The following recent news articles are found from around the web.  They do not necessarily represent the views of or any of its contributors.  These articles are simply shared to further knowledge and understanding.  Please feel free to comment on any of them in the comment section below.


Stay Strong,



Rural hospital closures reduce access to maternal care

Dozens of rural hospitals, driven by an uncertainty in funding linked to Medicaid and the Affordable Care Act, are shutting down maternity units or closing entirely, leaving pregnant women with longer distances to travel for obstetric care. University of Minnesota School of Public Health associate professor Katy Kozhimannil, who has studied the issue, said birth centers, mainly staffed by nurse-midwives, can face similar funding challenges and may find it difficult to open if a hospital with an obstetrics unit is not close.

Politico Magazine (10/2017)


Study shows cost variation between 2 forms of progestin

The average per-pregnancy price for brand-name prepackaged progestin, taken to prevent preterm birth, was $10,917, compared with $206 for the compounded form of the drug called 17P, according to a report in JAMA Internal Medicine. The preterm birth rates for two versions of the drug were comparable.

Healio (free registration) (10/4),  HealthDay News (10/3)


Report finds long-term reduction in breast cancer mortality

Early detection and advances in treatment contributed to a 39% drop in breast cancer mortality from 1989 through 2015, resulting in 322,600 saved lives, according to an American Cancer Society report. The study, published in CA: A Cancer Journal for Clinicians, also found that breast cancer mortality was 39% higher among black women compared to white women in 2015, an improvement from 44% in 2011.

The Washington Post (tiered subscription model) (10/3)


Prenatal multivitamin exposure may reduce child’s ASD risk

Youths whose mothers took multivitamins during pregnancy were nearly 50% less likely to develop autism spectrum disorders, compared with those whose mothers didn’t, researchers reported in The BMJ. The findings, based on data involving 273,107 mother-child pairs in Sweden, also showed reduced odds of ASD with intellectual disability among those whose mothers used multivitamins with or without additional folic acid, iron or both during pregnancy, compared with those whose mothers didn’t receive any supplementation.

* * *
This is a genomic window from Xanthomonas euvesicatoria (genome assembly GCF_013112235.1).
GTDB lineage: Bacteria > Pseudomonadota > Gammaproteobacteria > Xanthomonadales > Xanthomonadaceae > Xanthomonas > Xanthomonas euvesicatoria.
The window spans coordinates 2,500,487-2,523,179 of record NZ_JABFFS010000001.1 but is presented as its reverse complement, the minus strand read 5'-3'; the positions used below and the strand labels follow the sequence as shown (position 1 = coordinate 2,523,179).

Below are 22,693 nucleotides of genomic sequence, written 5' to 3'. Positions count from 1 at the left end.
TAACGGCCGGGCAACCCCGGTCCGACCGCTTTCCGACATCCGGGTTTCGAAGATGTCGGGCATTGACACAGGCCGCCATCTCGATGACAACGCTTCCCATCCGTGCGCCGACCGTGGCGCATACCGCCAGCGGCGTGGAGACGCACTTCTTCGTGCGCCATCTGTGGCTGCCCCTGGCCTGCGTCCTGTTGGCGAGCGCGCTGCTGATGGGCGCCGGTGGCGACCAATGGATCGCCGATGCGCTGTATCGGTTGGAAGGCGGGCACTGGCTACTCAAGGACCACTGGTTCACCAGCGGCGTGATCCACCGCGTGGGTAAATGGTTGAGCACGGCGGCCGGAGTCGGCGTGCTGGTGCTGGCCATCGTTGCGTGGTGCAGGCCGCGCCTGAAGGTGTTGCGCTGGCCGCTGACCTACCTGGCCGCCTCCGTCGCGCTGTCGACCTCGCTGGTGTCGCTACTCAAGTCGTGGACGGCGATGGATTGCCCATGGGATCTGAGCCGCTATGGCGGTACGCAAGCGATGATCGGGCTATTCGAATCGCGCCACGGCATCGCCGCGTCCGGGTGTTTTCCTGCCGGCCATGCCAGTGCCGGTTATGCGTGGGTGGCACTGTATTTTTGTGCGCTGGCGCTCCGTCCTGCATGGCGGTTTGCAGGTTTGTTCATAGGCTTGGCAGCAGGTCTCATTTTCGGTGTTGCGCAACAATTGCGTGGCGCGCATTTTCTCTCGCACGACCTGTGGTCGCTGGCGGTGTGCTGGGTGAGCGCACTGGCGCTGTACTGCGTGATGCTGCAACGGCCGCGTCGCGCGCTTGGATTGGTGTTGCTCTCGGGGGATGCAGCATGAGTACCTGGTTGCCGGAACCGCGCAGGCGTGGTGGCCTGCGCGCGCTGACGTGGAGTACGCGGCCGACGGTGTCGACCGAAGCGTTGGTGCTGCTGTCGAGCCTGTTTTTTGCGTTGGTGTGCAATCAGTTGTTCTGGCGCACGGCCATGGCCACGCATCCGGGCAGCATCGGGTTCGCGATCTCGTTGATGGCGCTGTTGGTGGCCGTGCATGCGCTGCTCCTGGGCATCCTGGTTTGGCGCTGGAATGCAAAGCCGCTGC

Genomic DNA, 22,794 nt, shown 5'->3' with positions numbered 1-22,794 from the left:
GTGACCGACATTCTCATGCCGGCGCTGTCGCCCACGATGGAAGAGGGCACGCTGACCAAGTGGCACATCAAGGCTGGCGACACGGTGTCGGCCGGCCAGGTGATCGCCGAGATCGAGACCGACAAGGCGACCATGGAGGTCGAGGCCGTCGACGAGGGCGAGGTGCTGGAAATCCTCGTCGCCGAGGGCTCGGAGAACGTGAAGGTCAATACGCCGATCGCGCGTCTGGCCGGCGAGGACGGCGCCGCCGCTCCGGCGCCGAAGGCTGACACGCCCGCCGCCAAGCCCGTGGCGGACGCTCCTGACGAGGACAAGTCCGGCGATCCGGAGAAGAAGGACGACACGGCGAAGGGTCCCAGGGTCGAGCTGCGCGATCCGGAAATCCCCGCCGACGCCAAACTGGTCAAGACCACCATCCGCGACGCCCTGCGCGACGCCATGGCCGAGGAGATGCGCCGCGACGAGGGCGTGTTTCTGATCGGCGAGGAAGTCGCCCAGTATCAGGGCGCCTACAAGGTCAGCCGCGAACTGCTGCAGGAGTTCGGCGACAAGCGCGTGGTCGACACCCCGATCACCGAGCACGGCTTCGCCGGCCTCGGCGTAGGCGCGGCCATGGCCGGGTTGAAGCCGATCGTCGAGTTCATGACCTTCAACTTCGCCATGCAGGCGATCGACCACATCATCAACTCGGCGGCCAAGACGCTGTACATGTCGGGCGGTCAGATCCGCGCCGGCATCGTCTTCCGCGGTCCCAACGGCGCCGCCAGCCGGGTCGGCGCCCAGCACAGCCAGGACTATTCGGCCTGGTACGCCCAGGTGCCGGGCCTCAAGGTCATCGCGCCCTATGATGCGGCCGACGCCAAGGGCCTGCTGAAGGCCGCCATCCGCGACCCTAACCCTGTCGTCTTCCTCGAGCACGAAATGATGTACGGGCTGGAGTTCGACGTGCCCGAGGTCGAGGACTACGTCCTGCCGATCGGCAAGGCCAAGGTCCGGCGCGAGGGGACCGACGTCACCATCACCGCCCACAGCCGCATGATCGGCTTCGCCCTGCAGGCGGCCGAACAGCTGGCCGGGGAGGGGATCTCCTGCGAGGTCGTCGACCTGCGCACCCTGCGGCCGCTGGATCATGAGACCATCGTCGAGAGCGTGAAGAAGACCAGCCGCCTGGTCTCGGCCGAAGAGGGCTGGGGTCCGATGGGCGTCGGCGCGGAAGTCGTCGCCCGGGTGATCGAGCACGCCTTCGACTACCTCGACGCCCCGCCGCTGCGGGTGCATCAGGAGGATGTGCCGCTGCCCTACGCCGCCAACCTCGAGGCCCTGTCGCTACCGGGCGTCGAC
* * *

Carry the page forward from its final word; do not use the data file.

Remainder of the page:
The Irish Times (Dublin) (10/4),  Healio (free registration)/Psychiatric Annals (10/4)


Hypertension in 40s tied to elevated dementia risk among women

A study in Neurology found high blood pressure in the 40s was associated with an up to 73% increased risk of having dementia later in life among women, but not men. The findings, based on records for 5,646 patients of the Kaiser Permanente Northern California health care system, did not show an increased risk of dementia among individuals who had high blood pressure in their 30s.

HealthDay News (10/4),  The Sacramento Bee (Calif.) (tiered subscription model) (10/4)


CDC: Most US measles cases due to failure to vaccinate

CDC researchers reported that 69.5% of 1,789 measles cases in the US reported between 2001 and 2015 were among unvaccinated patients. The findings in the Journal of the American Medical Association also showed the highest measles incidence per million among infants ages 6 months to 11 months and those ages 12 months to 15 months.

The Washington Post (tiered subscription model) (10/3),  Physician’s Briefing/HealthDay News (10/3)


FDA warns about infant suffocation risk from sleep positioners

The FDA warned parents and caregivers to never place babies on sleep positioners, also known as anti-roll supports or nests, which may cause suffocation while the baby is sleeping. Parents and caregivers should also ensure that infants always sleep on their backs on bare surfaces without pillows, blankets, comforters, quilts and sheets, according to the FDA.

HealthDay News (10/4),  Fox News (10/4)

About the Author

Jaelin married her high school sweetheart (Ted) in 1984 and is the proud mother of 3 grown children (2 boys & a girl). She has a Bachelor’s degree from the University of Texas, a Master’s Degree from Georgetown and holds several other professional certifications related to health and wellness; currently, she is working on her Doctorate degree. Jaelin works as a Midwife and Nurse Practitioner with her business partner Andie Wyrick at Holistic Heritage Homebirth in the Woodlands Texas.